Guest blog by Sally Light, Chief Executive, Motor Neurone Disease Association
Sally Light, the Chief Executive of the Motor Neurone Disease Association on a right Royal week or two including winning gold at Chelsea Flower Show and causing a stir on the London Underground…
I was sitting on the train on my way to work this week. Nothing unusual about that though it is a rather long and tedious commute.
Based in London I make the two hour jaunt up to the head office of the MND Association in Northampton at least twice a week. On this particular Monday I was still in the bowels of the London Underground when I caught my first glimpse of a poster promoting our Motor Neurone Disease Association Awareness Month campaign. I just about managed to avoid an involuntarily yelp of joy; it was incredibly exciting and a real buzz to see the campaign on such a public platform… southbound, Camden Town, Charing Cross branch of the Northern Line, to be precise!
In nutshell, our Awareness Month in June is based around a documentary. Called I Am Breathing, the 70 minute short film tells the story of Neil and his family and his last few months living with motor neurone disease (MND). Neil started writing a blog fairly soon after diagnosis and soon became driven by two things; the need to leave some sort of legacy for his son Oscar, then just a few months old and also to spread the word about exactly what MND is.
He blogged about his desire to have film-makers chronicle the impact the disease was having on his life and that of his family and soon was the focus of a crack team associated with the Scottish Film Institute.
To read more about his story and that of the film please read the feature published in The Telegraph last weekend.
Hours and hours of filming were edited to tell Neil’s story as he wanted it told. Neil passed away in 2009 but thanks to the ongoing support of his wife Louise I Am Breathing has been released this summer and is being premiered at the Edinburgh Film festival on June 20, the night before Global MND Awareness Day.
As an awareness tool for anyone with little or no experience of MND you can’t get much better than Neil’s documentary. In partnership with the Scottish Doc Institute Neil’s message will reach to thousands of people through community screenings in the UK and much, much further afield. They range from a small gathering in someone’s home to full cinema screenings hosted by our amazing volunteers.
Neil said he wanted to be the poster boy for MND and appear on the side of London buses. Well we haven’t quite managed buses but the National Rail network is a great alternative thanks to some amazing supporters who have offered us free advertising space that we just couldn’t have afforded alone.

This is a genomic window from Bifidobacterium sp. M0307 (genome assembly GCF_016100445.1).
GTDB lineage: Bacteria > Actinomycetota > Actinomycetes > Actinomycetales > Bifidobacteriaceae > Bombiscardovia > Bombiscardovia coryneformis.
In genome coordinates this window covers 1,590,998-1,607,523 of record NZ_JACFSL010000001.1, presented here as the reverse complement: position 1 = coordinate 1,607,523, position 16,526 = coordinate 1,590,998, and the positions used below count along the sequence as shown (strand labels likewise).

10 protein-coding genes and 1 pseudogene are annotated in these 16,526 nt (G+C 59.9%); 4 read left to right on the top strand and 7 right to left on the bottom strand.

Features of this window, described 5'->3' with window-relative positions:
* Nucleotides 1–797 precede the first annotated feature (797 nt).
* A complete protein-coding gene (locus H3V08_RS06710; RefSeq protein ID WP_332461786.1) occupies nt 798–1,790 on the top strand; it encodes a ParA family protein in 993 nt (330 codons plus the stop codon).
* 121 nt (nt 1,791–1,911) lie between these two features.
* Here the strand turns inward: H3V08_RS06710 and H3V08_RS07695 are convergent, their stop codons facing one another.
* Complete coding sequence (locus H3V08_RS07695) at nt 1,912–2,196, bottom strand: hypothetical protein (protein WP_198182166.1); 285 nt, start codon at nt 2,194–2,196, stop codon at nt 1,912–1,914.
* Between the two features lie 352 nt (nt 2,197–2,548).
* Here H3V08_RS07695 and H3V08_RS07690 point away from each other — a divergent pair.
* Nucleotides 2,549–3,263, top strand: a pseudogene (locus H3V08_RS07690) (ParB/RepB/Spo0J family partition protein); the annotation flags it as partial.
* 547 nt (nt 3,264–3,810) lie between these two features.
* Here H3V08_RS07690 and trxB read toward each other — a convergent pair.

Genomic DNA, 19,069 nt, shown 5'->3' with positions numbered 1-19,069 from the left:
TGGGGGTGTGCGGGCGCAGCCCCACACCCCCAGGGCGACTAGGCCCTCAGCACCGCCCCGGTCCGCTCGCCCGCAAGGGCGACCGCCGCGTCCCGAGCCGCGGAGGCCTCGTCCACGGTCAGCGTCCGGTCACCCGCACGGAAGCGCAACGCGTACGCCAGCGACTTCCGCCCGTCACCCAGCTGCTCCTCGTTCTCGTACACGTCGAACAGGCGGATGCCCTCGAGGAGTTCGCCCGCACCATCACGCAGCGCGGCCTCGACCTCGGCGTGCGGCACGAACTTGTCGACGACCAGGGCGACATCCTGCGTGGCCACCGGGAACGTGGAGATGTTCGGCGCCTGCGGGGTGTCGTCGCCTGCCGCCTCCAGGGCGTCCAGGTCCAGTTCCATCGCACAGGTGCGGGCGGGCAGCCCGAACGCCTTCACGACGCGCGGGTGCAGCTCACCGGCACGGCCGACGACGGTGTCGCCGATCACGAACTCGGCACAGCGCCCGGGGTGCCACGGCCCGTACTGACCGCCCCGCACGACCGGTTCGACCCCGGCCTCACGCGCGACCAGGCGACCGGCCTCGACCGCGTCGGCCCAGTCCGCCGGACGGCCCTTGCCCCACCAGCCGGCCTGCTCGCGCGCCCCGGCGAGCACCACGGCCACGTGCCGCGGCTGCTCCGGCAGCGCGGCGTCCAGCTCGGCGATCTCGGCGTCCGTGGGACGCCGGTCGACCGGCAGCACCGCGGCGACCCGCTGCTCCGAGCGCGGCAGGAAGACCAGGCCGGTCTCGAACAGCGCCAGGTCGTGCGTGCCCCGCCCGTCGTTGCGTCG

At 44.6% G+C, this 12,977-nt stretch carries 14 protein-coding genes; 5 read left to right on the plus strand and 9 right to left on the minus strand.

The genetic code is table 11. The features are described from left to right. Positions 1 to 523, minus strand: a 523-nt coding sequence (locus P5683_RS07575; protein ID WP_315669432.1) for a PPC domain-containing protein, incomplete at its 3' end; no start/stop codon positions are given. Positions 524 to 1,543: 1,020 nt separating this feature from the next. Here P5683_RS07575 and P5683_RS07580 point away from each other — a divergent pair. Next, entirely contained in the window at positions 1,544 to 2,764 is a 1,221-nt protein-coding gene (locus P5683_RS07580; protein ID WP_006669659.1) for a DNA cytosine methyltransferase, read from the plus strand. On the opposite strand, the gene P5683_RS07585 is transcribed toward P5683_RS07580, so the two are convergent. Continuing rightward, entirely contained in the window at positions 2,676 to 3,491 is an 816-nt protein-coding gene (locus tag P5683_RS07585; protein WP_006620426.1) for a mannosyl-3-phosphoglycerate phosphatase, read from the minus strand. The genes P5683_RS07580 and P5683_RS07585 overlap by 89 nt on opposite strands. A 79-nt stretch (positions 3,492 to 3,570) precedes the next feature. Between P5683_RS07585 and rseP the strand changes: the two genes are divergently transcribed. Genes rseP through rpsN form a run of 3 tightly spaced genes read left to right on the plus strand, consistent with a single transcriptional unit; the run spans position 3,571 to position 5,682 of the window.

My exciting first poster viewing was extra special because it was the sixth month anniversary of my joining the Association. I am under no illusions of the challenges I face as a head of a fairly niche charity of a relatively rare albeit devastating disease.
Putting and keeping the Association on the map in the public consciousness is not an easy ask but we manage to punch well above our weight thanks to a dedicated, passionate and inventive staff and a massive number of equally enthusiastic volunteers.
Some of them have been with us since the very early days in the 1970s when Roger Carus a young father of two young children devastated by MND told his story to the Nottingham Evening Post and also persuaded accountant friend Martin Anderson to be the first Association Treasurer. Martin has since cultivated a second career as a garden designer and so it was that I found myself joining the waterproofed and wellied masses on their way to the Chelsea Flower Show.
Martin and his team of supporters from right across the UK did us proud and actually scooped a gold medal. Our Hebridean Weaver’s Garden for the Motor Neurone Disease Association was brilliant but equally impressive was the fact that Martin’s support of the Association is undimmed. He spent long days in all weather by his garden at Chelsea handing out thousands of leaflets on the design and all about the Association and MND itself.
The Association seems to hang on to our supporters and hopefully that is in part because they mean so much to us. We had the chance to thank just a few of those that do so much
to campaign for people with MND at a very special reception at the Royal Society the same week as the Chelsea Flowers Show. We were honoured that the event was attended by our Royal patron HRH The Princess Royal. It was the second event she had attended since I joined the Association and once again I was hugely impressed by her knowledge and empathy. Before the reception we held a formal round table with just some of those bodies and organizations that play a part in supporting people living with and affected by MND and they unanimously pledged their support of our MND Charter.
So a whirlwind couple of weeks that was topped off with a major fundraising event at Woburn Abbey yesterday. A generous benefactor inspired by the legacy of a family member who suffered a less than perfect service during his lifetime has committed to raise hundreds of thousands on our behalf for a specialist wheelchair service that we are now rolling out across new regions.
So no two days are the same. But in some ways they are. MND is a devastating disease and everyday I am reminded of that but also equally inspired by the efforts of so many people that join us in our unstinting effort to work towards a world free of MND..
Help us in that journey and spread the word this month. Oh and keep your eyes peeled when you are on the train or tube and send us a picture of our posters wherever you are!